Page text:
Talking over as Frampton and Santa Cruz prepare to renew hostilities

Carl Frampton and Leo Santa Cruz during Thursday's press conference at the MGM Grand Hotel and Casino, Las Vegas. Photo William Cherry/Presseye Carl Frampton and Leo Santa Cruz during Thursday's press conference at the MGM Grand Hotel and Casino, Las Vegas. Photo William Cherry/Presseye
By David Mohan in Las Vegas

WHAT talking there has been leading into Saturday’s WBA featherweight title fight between Carl Frampton and Leo Santa Cruz at the MGM Grand Garden Arena in Las Vegas is now done as both men addressed the media at the final press conference at the MGM today (Thursday).
The level of interest in this rematch of their ‘fight of the year’ is noticeably greater given the throng of reporters at the MGM with anticipation high for another classic between these A-List featherweights who made the boxing world sit up and take notice of the 126lb division back in July last year.
Despite this being a second meeting between the pair, familiarity certainly hasn’t bred contempt as both were again respectful and have invariably left their talking for the ring.
Santa Cruz – fully refocused given his father and head trainer, Jose is in remission from cancer – said he will be raffling off his fight kit to raise money for a children’s cancer charity, but that’s where the kindness will stop as he aims to reclaim the belt he lost to Frampton in Brooklyn and is anticipating another barnburner.
“Since I was very small it was always my dream to be a main event on a big card,” said the 28 year-old Mexican.
“I watched all the big fighters in the past and said I wanted to be there but I never believe it. I’m happy and thankful to my family for making my dreams come true. I want to come here and do my best.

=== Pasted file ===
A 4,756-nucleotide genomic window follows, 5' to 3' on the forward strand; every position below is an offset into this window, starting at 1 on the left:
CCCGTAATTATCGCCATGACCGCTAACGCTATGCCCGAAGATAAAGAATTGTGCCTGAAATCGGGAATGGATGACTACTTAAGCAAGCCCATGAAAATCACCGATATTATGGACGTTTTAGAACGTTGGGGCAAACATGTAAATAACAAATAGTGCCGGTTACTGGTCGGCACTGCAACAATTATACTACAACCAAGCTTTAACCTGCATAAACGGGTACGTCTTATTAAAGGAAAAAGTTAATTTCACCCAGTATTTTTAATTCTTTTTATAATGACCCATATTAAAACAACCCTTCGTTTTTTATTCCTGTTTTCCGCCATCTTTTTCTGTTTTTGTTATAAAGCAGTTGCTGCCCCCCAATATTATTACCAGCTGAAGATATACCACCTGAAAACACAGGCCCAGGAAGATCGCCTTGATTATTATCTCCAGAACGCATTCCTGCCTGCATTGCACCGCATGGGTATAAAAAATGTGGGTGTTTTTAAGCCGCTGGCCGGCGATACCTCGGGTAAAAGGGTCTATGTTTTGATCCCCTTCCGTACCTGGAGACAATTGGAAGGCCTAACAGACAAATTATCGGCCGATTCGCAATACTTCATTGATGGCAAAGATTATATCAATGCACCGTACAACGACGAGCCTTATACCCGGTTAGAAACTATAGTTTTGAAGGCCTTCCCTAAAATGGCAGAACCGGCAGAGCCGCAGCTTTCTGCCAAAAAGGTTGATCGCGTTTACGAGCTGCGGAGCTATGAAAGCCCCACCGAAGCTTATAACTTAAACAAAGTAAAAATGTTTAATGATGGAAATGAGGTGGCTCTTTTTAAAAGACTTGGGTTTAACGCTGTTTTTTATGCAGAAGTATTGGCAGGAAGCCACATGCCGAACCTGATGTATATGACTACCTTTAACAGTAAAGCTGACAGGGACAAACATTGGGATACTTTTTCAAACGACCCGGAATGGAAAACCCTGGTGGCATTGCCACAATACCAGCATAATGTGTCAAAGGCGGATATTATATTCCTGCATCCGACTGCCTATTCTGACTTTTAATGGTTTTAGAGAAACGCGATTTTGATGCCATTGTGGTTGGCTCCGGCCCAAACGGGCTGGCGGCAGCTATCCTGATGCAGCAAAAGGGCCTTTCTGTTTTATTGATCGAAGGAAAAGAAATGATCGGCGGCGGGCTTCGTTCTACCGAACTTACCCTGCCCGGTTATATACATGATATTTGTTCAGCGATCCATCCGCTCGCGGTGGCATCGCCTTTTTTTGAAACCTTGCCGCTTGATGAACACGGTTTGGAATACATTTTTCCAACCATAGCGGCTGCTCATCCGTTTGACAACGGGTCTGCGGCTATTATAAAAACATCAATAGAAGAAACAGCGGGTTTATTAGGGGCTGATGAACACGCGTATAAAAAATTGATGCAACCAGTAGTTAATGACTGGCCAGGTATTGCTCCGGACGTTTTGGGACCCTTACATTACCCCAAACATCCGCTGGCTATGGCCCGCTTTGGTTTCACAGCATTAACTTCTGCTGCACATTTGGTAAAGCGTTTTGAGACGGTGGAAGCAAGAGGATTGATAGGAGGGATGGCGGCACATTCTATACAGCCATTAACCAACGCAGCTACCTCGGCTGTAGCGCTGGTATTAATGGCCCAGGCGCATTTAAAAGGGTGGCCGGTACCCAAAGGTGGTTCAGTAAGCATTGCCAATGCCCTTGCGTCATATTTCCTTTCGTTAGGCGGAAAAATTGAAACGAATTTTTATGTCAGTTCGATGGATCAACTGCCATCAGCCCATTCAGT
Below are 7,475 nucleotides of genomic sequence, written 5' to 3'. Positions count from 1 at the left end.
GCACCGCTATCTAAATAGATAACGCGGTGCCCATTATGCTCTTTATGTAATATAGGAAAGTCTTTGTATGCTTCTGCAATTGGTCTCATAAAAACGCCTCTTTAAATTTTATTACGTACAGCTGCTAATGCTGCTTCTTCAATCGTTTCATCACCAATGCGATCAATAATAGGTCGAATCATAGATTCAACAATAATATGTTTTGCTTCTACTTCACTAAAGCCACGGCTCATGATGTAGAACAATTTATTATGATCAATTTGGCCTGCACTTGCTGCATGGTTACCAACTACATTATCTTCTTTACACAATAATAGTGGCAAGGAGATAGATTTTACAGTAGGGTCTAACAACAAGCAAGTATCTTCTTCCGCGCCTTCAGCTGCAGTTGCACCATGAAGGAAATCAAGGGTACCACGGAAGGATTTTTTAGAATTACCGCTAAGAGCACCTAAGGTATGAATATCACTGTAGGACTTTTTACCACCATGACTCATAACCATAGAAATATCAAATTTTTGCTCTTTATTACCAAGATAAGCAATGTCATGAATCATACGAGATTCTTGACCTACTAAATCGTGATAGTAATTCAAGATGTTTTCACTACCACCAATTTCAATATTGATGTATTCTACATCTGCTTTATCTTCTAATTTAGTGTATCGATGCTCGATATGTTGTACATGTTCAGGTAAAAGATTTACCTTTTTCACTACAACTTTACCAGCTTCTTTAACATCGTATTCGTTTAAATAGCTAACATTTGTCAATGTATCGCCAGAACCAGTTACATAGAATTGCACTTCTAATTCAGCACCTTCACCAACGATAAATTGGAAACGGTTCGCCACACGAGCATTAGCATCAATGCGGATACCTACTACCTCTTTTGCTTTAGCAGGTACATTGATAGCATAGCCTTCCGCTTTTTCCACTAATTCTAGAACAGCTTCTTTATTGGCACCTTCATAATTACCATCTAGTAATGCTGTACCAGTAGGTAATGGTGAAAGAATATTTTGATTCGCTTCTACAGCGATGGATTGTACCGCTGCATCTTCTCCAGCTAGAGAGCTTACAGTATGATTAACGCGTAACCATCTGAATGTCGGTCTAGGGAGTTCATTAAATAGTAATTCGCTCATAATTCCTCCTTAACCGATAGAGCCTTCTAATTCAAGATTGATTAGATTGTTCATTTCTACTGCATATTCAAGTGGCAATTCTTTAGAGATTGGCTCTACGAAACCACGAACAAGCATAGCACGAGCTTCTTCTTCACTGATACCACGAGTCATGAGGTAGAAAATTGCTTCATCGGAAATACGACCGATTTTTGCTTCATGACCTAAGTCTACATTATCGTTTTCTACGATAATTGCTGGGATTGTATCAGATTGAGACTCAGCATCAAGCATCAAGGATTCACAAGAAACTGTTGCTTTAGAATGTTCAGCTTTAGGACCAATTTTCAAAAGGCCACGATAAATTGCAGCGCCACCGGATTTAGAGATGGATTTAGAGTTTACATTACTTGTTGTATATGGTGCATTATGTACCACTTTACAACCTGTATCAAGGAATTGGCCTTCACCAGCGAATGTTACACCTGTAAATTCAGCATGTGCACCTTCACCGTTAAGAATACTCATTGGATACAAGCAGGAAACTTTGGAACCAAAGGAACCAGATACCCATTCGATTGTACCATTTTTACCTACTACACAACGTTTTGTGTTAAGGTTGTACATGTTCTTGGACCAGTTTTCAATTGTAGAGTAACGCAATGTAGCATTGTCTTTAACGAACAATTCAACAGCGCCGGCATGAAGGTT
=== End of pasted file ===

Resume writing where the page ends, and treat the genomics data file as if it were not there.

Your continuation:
“The first fight was tough and pretty even. Mexican fighters like to go out and fight and make it a good fight for the fans.
“I don’t use my boxing as it can make it boring. People say I have to go and be smart, use my height and reach so we are going to do a bit of everything to do what we have to win.”
Frampton looked extremely relaxed and has been enjoying the madness that is big-fight week in Vegas with the ‘Jackal Army’ arriving in their droves.
The defending champion is the star of the show on the biggest stage of them all, but despite the pressure he is sure he will thrive and is well prepared for the bombardment of punches that will come his way come Saturday.
“Both of us enjoyed last fight, but I think fans might have enjoyed first fight more than me and Leo,” he joked in reference to the war that was their Barclays Centre meeting.
“I don’t think this fight can be too much different. Our styles gel well. Leo is a great fighter and I have utmost respect for him. We fight for our families and that’s all the motivation we need. It has all the ingredients for a top-quality contest.
“The way my training camp has gone means I’m confident of getting the win. I really believe I’m going to come out victorious.”
The North Belfast man also had a word for his fans with around 4,000 expected to have travelled across the Atlantic ahead of Saturday’s fight.
“The travelling support is fantastic,” he acknowledged.
“It’s a credit to them that so many have come here and I want to send them home happy.”
Frampton defends the same WBA featherweight title that was once held by his manager and mentor, Barry McGuigan whose own Vegas adventure was derailed by a man named Cruz, but he is sure this will not be the case this time around and is expecting ‘The Jackal’ to repeat his victory over ‘El Terremoto’ and move on to further super-fights.
“This is going to be a sensational fight,” said McGuigan.
“The last one was fight of the year.
“We have so much respect for Leo Santa Cruz and his family. They are brilliant people.
“This is going to be a great fight again, but we’re taking the belts home with us.”
Victory for Frampton will almost certainly lead to a unification with IBF title holder, Lee Selby in the summer should the Welshman come through his own title defence against Johnny Barros on the undercard on Saturday.
The Barry native was another who is humbled to be boxing on such a big stage and said it meant so much to him given how his career began.
“I’m happy and proud to be here,” said the Barry native.
“I turned professional in 2008 and wasn’t an Olympian or won no gold medals at major tournaments as an amateur.
“I started with no TV backing, fighting in the leisure centres and small hall shows and worked my way up here so I’m looking forward to Saturday and defending my title.”

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